(AINA) -- Expatriate Copts in Western capitals launched campaigns to draw attention to the violence of the Muslim Brotherhood and to expose it as a terrorist organization, and to support the Egyptian army, who they say is "fighting a war on terror" launched by pro-Morsy supporters against the Egyptian people at large.
As with most Egyptians, the Copts are angry with the Obama administration for supporting the Muslim Brotherhood and describing their demonstrations as "peaceful." Video evidence supports the contrary.
"We are also angry with the bias of the western media, which still talks of the June 30 demonstrations as a coup. How could this be when over 33,000,000 citizens went out to the streets all over Egypt calling for the ousting of Morsy," said activist Mark Ebeid, "why deny us our revolution, and the right to choose a suitable president?"
On July 25, in an interview on Cairo Tonight, a news discussion program hosted by Amr Adeeb, Major General Sameh Seif El-Yazal, an expert in national security affairs and Chairman of the Al Jamhooriyya Center for Political and Security Studies in Cairo, said the Muslim Brotherhood hired an American public relations firm to portray the June 30 Revolution as a military coup, even though nearly 33 million citizens joined in the demonstrations. Yazal said there is an Arab state which funds this process and is injecting huge sums of money into the U.S. to disseminate negative publicity against the Egyptian army (Al-Ahram story in Arabic).
On August 22 a large rally was staged in front of the White House in Washington, where Copts travelled from all over the U.S. to denounce the Brotherhood's Terror in Egypt, and to expose the bias of the Obama administration and the American media towards the Brotherhood. The rally later marched to the Washington Post and CNN to denounce their bias.
American Copts funded a $100,000 full page advert in the New York Times newspaper on August 24. "It was all from Coptic donations" said Magdi Khalil one of the heads of "Coptic Solidarity", an NGO based in the US which organized the rally and adverts.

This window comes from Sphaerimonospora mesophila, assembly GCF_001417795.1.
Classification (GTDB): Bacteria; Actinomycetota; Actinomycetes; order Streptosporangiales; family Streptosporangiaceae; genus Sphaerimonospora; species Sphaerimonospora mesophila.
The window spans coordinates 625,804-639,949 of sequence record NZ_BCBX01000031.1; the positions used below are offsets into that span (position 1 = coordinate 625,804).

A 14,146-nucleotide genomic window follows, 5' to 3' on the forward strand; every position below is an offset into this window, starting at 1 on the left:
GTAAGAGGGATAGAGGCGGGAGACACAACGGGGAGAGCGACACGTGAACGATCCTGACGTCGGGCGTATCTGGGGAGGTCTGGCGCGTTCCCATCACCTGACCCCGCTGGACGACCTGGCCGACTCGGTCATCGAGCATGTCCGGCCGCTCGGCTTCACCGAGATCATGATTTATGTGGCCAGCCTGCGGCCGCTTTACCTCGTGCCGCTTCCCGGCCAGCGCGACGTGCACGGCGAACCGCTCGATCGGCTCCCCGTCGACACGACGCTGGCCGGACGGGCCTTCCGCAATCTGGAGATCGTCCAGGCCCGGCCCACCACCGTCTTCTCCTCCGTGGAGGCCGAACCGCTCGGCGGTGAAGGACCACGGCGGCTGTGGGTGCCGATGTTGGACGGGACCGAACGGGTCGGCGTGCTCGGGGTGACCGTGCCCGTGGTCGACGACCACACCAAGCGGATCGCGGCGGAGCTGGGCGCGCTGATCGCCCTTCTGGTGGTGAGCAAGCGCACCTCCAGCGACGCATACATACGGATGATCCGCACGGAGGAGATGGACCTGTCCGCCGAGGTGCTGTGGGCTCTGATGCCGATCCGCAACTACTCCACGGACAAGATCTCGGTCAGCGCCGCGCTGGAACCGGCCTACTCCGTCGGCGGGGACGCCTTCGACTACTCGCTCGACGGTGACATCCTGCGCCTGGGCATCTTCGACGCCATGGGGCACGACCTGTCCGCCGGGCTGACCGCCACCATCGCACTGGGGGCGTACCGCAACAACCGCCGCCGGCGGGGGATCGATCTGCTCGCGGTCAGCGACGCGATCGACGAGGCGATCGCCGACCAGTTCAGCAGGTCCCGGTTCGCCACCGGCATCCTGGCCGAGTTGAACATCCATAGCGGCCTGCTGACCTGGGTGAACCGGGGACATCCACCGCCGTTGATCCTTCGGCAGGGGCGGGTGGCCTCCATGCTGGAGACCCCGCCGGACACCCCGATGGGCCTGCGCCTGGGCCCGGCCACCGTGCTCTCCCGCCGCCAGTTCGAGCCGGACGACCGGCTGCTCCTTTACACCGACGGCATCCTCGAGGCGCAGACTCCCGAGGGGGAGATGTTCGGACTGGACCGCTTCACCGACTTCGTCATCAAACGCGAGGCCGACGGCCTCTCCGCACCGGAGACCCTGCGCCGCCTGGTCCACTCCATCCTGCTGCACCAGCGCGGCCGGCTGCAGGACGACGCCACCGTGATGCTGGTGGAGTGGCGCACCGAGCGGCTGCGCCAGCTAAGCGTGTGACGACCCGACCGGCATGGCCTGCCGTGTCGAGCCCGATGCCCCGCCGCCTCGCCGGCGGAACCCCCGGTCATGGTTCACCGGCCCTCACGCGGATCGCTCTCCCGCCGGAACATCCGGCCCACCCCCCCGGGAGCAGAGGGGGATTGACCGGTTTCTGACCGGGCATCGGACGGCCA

The advert came in response to the advert published by the Muslim Brotherhood in the Washington Post, which talked about the 'military coup' in Egypt and the massacres and atrocities committed by Gen. -Abdel Fattah Sisi, the defense minister, demanding the right of Egyptians to electoral legitimacy -- meaning the return of Morsy as President.
The Coptic advert blasted the Obama administration for considering the MB demonstrators as "peaceful" and for withholding acknowledgement that the Egyptian people regained control of their country from the MB, demanding justice and equality for all Egyptians. They explained to the readers that the Muslim Brotherhood is supported by Al-Qaida and that Hamas, one of its offshoots, is designated by the U.S. State Department as a terrorist organization.
Addressing the American public, the advert said "If you are outraged by the Muslim Brotherhood's attack on over 90 churches and public institutions and their killing of innocent and unarmed civilians, join us in asking our government to acknowledge that there is nothing 'peaceful' in their violent and deadly demonstrations."
The Muslim Brotherhood has announced that on August 30 demonstrations will take place all over Egypt, asking for the return of the deposed President Morsy.
Egyptian Copts have paid the heftiest price after the ousting of the Muslim Brotherhood (MB) President Morsy, and the breaking up of the two MB sit-ins in Cairo by security forces. According to church sources over 90 churches, monasteries, Coptic orphanages, schools and properties looted and torched from August 14-22 (AINA 8-24-2013). Human Rights Watch visited various churches that were attacked and reported on it (video).
Bishop Makarious of Minya, the Upper Egyptian governorate with the most church and property casualties, said that attacks on churches and Copts were planned before the breakup of the sit-ins, and fears that more attacks will continue.
Copts have been accused by pro-Morsy supporters of being behind the demonstrations that ended his presidency. Al-Qaida leader el-Zawahry accused the Church and the secularist minority of having conspired with Western powers against the Muslim Nation in Egypt (video).